Last month, Volkswagen (VWAGY 0.08%) revealed its plan to be a major player in the electric vehicles market. Investors took note, sending the shares higher. The stock is up 63% in the last three months, while Tesla (TSLA 4.51%) stock fell 15% during this timeframe. But, as Volkswagen itself puts it, can this "old auto" company really beat "new auto" players to grab a slot at the top? Let's find out.
Let's begin with Volkswagen's plans in the EV market. The company sold 231,600 all-electric vehicles in 2020. It expects this number to more than double in 2021. Furthermore, Volkswagen aims to increase its all-electric vehicle sales to 20% of its total sales volume by 2025. That would be around 2 million electric vehicles. By 2030, the automaker plans to launch 70 electric vehicle models, in addition to 60 hybrid models.
By comparison, top EV maker Tesla delivered 499,647 vehicles in 2020. The company expects to increase its deliveries by more than 50% in 2021. Tesla is ramping up production rapidly. The company says it currently has a production capacity of slightly above 1 million cars. Two of its gigafactories, one each in Berlin and Texas, are expected to begin deliveries this year.
So, Volkswagen seems ready to match Tesla's delivery numbers in a couple of years. That may put it next to Tesla at the top in terms of EV sales volumes. However, Volkswagen still needs to do a lot of catching up in terms of software and battery technology. The company is focusing on both areas.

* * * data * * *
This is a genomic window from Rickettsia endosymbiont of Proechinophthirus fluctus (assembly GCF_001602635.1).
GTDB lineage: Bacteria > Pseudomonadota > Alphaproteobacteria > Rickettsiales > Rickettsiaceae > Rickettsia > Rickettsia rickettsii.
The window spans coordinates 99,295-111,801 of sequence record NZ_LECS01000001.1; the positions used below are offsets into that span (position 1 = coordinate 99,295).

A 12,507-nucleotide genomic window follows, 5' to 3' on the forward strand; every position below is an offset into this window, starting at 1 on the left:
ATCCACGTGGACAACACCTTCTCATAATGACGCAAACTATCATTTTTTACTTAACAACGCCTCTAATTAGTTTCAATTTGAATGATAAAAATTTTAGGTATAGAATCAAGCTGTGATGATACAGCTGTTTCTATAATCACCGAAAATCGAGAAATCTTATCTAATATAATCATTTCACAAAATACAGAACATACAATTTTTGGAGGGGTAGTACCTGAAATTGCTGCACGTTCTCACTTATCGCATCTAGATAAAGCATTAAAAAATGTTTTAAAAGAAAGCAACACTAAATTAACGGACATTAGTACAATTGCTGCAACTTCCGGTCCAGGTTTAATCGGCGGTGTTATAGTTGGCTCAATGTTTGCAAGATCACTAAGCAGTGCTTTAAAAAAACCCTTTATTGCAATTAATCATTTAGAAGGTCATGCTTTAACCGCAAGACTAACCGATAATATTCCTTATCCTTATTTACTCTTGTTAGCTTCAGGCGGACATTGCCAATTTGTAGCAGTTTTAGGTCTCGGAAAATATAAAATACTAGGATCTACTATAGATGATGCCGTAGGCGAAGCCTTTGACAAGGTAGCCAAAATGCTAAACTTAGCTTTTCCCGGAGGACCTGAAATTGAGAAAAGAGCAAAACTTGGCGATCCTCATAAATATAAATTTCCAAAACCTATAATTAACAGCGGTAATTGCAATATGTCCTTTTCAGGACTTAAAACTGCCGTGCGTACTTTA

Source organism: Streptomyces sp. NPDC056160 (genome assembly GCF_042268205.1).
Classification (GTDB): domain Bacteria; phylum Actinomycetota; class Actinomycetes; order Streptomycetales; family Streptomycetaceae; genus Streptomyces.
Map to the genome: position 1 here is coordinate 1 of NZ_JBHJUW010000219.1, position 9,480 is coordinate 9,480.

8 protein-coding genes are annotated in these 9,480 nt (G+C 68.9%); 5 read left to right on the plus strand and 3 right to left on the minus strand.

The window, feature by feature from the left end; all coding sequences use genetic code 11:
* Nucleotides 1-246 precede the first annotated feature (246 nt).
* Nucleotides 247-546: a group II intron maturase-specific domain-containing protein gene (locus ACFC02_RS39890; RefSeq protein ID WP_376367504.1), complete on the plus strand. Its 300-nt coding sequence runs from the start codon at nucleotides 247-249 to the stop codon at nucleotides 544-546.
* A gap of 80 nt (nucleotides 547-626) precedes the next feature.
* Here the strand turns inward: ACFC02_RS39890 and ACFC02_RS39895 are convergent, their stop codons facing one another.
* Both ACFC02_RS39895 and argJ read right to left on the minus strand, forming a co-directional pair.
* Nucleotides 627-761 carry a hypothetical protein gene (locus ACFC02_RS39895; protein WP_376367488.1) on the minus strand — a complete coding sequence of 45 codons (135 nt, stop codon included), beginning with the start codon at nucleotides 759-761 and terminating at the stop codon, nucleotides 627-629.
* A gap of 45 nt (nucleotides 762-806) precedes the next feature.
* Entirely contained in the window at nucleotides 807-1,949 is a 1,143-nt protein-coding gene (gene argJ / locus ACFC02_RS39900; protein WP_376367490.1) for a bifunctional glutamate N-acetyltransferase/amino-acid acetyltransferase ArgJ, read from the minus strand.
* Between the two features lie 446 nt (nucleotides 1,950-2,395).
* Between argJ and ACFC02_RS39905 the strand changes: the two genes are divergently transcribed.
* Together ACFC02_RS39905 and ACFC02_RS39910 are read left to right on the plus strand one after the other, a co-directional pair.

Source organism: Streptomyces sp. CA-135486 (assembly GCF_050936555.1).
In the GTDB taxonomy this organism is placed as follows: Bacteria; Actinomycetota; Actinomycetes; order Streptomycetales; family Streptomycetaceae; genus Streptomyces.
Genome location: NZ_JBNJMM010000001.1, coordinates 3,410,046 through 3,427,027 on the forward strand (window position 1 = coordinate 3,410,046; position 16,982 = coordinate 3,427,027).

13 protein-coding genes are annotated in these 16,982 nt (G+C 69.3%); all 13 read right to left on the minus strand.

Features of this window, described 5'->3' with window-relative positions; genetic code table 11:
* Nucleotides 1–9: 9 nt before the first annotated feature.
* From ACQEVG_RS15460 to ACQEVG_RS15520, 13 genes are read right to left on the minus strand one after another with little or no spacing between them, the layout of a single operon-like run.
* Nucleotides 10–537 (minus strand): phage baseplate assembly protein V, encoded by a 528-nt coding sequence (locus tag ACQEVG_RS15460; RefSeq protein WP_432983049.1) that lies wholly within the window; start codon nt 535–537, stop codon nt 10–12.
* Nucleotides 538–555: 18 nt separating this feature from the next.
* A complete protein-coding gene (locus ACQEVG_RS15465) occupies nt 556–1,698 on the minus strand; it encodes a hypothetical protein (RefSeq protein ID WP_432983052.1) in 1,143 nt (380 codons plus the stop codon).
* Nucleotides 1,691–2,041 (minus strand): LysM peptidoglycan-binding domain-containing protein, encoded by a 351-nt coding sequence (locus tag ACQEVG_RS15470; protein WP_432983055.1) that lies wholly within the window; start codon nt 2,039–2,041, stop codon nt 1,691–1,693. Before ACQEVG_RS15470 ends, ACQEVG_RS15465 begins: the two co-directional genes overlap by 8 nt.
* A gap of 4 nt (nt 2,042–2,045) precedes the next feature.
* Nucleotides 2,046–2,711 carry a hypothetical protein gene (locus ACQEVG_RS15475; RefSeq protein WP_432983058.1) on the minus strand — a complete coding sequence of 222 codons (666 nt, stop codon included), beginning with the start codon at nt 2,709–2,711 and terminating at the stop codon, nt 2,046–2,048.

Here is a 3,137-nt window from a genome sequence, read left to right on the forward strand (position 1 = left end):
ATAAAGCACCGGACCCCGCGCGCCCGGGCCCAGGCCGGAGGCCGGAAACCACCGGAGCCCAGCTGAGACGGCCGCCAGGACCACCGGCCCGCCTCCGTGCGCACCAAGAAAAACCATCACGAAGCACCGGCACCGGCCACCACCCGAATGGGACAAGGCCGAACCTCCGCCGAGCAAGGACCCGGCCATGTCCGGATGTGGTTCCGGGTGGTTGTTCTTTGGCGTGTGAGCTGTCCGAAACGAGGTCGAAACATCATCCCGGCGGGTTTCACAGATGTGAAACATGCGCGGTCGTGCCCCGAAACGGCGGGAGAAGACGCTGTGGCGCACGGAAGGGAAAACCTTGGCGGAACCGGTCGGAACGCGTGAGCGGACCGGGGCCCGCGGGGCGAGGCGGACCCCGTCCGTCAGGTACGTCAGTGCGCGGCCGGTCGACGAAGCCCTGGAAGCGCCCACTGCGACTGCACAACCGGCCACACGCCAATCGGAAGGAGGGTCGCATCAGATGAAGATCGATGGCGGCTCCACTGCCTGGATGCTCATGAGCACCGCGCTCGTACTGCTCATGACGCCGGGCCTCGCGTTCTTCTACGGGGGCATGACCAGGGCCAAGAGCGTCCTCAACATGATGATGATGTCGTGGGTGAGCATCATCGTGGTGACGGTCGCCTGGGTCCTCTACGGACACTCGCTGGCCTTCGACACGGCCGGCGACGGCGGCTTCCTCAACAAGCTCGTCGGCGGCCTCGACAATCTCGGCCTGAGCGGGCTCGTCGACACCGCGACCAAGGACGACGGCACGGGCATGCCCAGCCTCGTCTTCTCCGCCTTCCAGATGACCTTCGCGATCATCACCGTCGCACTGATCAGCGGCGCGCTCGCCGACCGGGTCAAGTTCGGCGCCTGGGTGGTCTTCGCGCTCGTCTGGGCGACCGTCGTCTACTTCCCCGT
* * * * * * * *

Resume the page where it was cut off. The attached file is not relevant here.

Ford Motor, General Motors, and Toyota Motor are all making big efforts in the electric vehicles segment. However, from what we have so far, Volkswagen seems to be leading in EVs among the legacy auto companies.
Focus on batteries and software
To lead in the EV space, Volkswagen needs more batteries with better performance. To that end, the company plans to set up six new gigafactories in Europe with a total production capacity of 240 GWh (gigawatt hours) by 2030.
The company has also partnered with QuantumScape (QS 3.80%), which is focused on developing solid-state battery technology. If successful, this technology could meaningfully improve battery performance compared to the current lithium-ion batteries used in EVs. At the same time, Volkswagen is making constant efforts to reduce battery costs at its current facility and hopes to gradually reduce costs by as much as 50%.
While Volkswagen plans to partner with battery manufacturers, Tesla has set up its own battery production facility in the Bay Area to make up for the shortfall from battery suppliers.
In addition to batteries, Volkswagen is rapidly expanding EV charging infrastructure. The company intends to operate 18,000 public charging stations in Europe and 17,000 points in China by 2025.
One area where Volkswagen seems to be lagging is software, including autopilot and full self-driving features. Among other things, Tesla's control software optimizes a vehicle's performance and manages its charging. The company also provides regular "over-the-air" updates for its software. Volkswagen is focused on this key area and plans to invest 27 billion euros in digitalization over the next five years.
Volkswagen seems to have all it may take to become a top EV stock. It has a dedicated customer base, just like General Motors, who could perceive Tesla's models to be more risky. If Volkswagen delivers decent enough EV models, which it is currently doing, it can win most of this dedicated base.
At the other end of the spectrum are Tesla aficionados who like the company's sleek models, features, environmental friendliness (as it offers only EV models), and constant innovations. Indeed, attracting this base would be exceedingly difficult for any legacy automaker. Yet, all said, Volkswagen can surely transform to become one of the top stocks in the EV space.